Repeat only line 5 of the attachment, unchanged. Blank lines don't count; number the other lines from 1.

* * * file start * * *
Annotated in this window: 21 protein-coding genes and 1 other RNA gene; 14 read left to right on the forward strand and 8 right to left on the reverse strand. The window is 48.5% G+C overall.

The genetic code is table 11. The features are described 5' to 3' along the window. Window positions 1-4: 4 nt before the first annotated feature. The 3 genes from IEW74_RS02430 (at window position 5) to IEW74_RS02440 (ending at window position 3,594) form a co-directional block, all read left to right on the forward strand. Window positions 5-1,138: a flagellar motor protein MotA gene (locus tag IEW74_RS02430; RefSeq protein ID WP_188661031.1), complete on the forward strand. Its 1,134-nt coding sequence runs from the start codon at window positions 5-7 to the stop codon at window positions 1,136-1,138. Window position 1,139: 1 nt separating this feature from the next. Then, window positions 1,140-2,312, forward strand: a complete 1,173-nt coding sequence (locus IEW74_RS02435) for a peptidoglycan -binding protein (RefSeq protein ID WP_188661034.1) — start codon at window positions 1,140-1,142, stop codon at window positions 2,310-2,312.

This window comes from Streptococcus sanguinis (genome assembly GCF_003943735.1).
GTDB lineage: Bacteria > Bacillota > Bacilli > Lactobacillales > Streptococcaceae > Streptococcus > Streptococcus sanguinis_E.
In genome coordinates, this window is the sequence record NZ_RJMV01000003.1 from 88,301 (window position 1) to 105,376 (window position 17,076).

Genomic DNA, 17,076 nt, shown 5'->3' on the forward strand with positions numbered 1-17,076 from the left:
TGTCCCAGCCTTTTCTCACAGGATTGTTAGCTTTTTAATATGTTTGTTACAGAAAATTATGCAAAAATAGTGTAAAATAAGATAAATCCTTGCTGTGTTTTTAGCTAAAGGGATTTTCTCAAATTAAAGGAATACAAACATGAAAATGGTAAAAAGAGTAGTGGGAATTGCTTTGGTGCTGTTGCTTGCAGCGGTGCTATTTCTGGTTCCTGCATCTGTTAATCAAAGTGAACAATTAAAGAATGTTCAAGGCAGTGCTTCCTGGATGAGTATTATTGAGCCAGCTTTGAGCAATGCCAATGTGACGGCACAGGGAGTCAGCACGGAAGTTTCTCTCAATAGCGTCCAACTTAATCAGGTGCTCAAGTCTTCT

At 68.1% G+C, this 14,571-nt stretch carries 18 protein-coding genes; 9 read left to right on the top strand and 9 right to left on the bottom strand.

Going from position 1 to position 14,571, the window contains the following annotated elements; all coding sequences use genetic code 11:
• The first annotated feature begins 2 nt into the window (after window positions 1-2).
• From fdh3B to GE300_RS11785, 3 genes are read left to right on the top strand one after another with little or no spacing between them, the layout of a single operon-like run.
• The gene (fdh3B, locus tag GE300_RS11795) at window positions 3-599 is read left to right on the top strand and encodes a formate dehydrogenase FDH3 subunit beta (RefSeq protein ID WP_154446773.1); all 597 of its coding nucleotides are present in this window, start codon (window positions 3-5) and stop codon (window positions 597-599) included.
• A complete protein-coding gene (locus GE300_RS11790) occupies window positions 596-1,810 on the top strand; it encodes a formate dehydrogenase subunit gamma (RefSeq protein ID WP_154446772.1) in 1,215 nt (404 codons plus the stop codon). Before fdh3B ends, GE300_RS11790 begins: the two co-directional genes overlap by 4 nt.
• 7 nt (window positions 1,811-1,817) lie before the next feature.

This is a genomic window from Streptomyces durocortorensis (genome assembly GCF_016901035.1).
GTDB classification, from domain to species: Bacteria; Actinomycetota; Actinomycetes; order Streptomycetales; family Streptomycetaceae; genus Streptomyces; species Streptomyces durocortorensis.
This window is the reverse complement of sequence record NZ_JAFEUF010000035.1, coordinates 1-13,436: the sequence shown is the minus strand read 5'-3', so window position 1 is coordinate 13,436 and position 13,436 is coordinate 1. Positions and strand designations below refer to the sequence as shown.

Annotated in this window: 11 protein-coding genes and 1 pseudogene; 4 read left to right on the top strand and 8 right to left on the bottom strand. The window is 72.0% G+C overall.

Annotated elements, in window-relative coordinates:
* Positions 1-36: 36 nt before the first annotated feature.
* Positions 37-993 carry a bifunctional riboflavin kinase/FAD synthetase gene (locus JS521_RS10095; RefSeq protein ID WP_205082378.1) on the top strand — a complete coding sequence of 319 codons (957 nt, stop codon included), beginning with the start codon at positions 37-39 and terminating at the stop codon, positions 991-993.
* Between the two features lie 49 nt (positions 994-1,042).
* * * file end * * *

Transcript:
In genome coordinates, this window is the sequence record NZ_RJMV01000003.1 from 88,301 (window position 1) to 105,376 (window position 17,076).